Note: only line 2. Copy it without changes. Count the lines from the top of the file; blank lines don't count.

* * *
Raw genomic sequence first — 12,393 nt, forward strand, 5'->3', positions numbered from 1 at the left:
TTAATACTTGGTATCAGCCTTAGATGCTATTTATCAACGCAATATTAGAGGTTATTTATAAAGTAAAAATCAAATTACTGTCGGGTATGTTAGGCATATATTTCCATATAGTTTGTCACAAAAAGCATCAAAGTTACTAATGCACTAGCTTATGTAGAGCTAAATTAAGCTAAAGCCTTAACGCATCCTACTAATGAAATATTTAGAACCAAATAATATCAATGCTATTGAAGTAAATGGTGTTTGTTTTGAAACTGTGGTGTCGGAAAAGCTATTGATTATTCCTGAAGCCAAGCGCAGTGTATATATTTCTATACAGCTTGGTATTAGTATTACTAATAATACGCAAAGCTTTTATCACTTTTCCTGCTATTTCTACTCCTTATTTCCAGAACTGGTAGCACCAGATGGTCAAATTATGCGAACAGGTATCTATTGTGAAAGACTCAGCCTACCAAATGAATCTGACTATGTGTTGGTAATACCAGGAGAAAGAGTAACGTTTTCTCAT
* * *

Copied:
TTAATACTTGGTATCAGCCTTAGATGCTATTTATCAACGCAATATTAGAGGTTATTTATAAAGTAAAAATCAAATTACTGTCGGGTATGTTAGGCATATATTTCCATATAGTTTGTCACAAAAAGCATCAAAGTTACTAATGCACTAGCTTATGTAGAGCTAAATTAAGCTAAAGCCTTAACGCATCCTACTAATGAAATATTTAGAACCAAATAATATCAATGCTATTGAAGTAAATGGTGTTTGTTTTGAAACTGTGGTGTCGGAAAAGCTATTGATTATTCCTGAAGCCAAGCGCAGTGTATATATTTCTATACAGCTTGGTATTAGTATTACTAATAATACGCAAAGCTTTTATCACTTTTCCTGCTATTTCTACTCCTTATTTCCAGAACTGGTAGCACCAGATGGTCAAATTATGCGAACAGGTATCTATTGTGAAAGACTCAGCCTACCAAATGAATCTGACTATGTGTTGGTAATACCAGGAGAAAGAGTAACGTTTTCTCAT